Wednesday, March 02, 2011

Crookes Radiometer

Crookes Radiometer is device which generates mechanical energy from light. The instrument consists of a shaft with Blades (leaves). The blades are painted black at one side and silver at other side. When light is shown on the device the leaves rotates.
Please refer to http://en.wikipedia.org/wiki/Crookes_radiometer to know more about Crookes Radiometer.
According to the current scientific knowledge base, the explanation of Crookes Radiometer revolves around 'Thermal Transpiration'. However the explanation is very convoluted. Please refer http://math.ucr.edu/home/baez/physics/General/LightMill/light-mill.html for details about the current explanation.
I have better explanation.
The main contention is about how temperature at both sides of the blade (leaf) causes rotation.
First consider what happens at the boundary between the blade and gas around it. The molecules in the gas hit and bounces at the blade. Consider now the temperature of the blade is higher than that of gas. Now heat will flow from blade to gas. How is heat flow from blade to gas? When the molecules hit the blade. When the molecules hit and bounce, it will bounce with faster speed than it was traveling before bouncing*. The increase in speed means increase in energy (the energy transferred from the blade to gas). The increase in speed is depends on the temperature difference between the blade and gas.
Similarly when the temperature of the blade is less than the gas, the molecules will bounce with a lower speed than it was traveling before touching the blade.
In steady state, temperature difference between gas and black side is higher than the temperature difference between the gas and silver side. Hence the molecules at black side bounces faster than the silver side.
As the molecules bounces faster at black side, black side will experience more pressure than silver (note that the pressure = change is momentum; momentum = mass * velocity). This pressure difference causes the rotation of the blade.

* How can a particle travel faster than it's initial speed? Well, actually the real story is not like that. According to quantum theory the particle when hit get absorbed in the surface of the blade and then it get emitted with a higher speed. However this is not important to us.

3 comments:

Lizzie L. said...

What material is the blade made out of? I would be surprised to see much of a temperature difference from the black side to the silver side.

William Helmer said...

Lizzie - A radiometer is typically made out of Mica. The temperature difference is on the order of 0.1-0.5 Kelvin (0.1-0.5 degrees C).
Rejeev -Conceptually you can see that although everything you argued is true it is not quite the full story. After a molecule impacts the black vane of the radiometer it picks up more thermal energy the molecules bouncing off the vane will prevent some incoming molecules from impacting the vane. As the black vane increases in temperature the outgoing molecules will get "better" at preventing some impacts,thus while the black vane molecules leave with more energy, there is also less particle flux off the surface then the respective particle flux off of the white surface (more flux at lower energy). This causes the forces from this heating effect to effectively cancel out along the majority of the vane. However at the edges of the vane this effect does not fully cancel, Einstein showed in the 1920's that there is a force due to your effect, but is is only on the edge and it is not the full story.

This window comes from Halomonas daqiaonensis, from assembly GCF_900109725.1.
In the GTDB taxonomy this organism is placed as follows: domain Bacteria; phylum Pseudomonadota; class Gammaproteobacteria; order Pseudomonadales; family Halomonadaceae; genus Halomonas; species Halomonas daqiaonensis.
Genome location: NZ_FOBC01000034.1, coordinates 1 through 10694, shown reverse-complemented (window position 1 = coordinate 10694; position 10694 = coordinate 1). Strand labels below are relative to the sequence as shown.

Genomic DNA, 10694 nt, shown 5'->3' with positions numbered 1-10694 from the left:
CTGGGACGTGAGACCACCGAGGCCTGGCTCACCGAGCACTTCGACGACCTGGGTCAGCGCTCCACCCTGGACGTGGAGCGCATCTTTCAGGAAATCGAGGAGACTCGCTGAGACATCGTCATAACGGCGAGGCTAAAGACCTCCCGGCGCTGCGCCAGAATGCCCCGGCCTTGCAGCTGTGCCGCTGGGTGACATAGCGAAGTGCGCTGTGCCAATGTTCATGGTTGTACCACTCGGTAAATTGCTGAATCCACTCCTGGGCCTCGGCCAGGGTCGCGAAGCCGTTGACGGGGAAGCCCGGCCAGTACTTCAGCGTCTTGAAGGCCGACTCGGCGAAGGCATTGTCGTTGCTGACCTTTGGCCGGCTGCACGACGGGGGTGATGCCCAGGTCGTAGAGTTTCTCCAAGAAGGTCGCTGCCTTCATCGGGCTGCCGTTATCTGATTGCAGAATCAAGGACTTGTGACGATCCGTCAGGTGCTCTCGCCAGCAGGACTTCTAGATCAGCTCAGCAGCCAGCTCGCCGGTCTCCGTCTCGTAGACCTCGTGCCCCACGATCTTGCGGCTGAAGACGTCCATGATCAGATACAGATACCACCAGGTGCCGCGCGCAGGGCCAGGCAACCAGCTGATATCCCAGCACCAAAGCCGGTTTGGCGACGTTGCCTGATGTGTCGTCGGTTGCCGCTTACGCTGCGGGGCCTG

Thermal transpiration is a good theory that accounts for the rest of the force. Thermal transpiration is a non-intuitive flow of molecules from cold to hot(this is the reverse of most typical thermal systems). I believe that an important consideration in this problem is that a radiometer is in a partial vacuum, so the flow of gas molecules is on the edge between typical viscous(group) flow and the molecular flow regime that is present at high vac. The low pressure/long mean free path regime of gas can lead to some results that are counter-intuitive.

William Helmer said...

Lizzie - A radiometer is typically made out of Mica. The temperature difference is on the order of 0.1-0.5 Kelvin (0.1-0.5 degrees C).
Rejeev - The effect that you mention has been proved to be false mathematically by J.C. Maxwell. Conceptually you can see that although everything you argued is true it is not quite the full story. After a molecule impacts the black vane of the radiometer it picks up more thermal energy the molecules bouncing off the vane will prevent some incoming molecules from impacting the vane. As the black vane increases in temperature the outgoing molecules will get "better" at preventing some impacts,thus while the black vane molecules leave with more energy, there is also less particle flux off the surface then the respective particle flux off of the white surface (more flux at lower energy). This causes the forces from this heating effect to effectively cancel out along the majority of the vane. However at the edges of the vane this effect does not fully cancel, Einstein showed in the 1920's that there is a force due to your effect, but is is only on the edge and it is not the full story.
Thermal transpiration is a good theory that can account for the rest of the force. Thermal transpiration is a non-intuitive flow of molecules from cold to hot(this is the reverse of most typical thermal systems) due to a pressure difference. I believe that an important consideration in this problem is that a radiometer is in a partial vacuum, so the flow of gas molecules is on the edge between typical viscous(group) flow and the molecular flow regime that is present at high vac. The low pressure/long mean free path regime of gas can lead to some results that are counter-intuitive.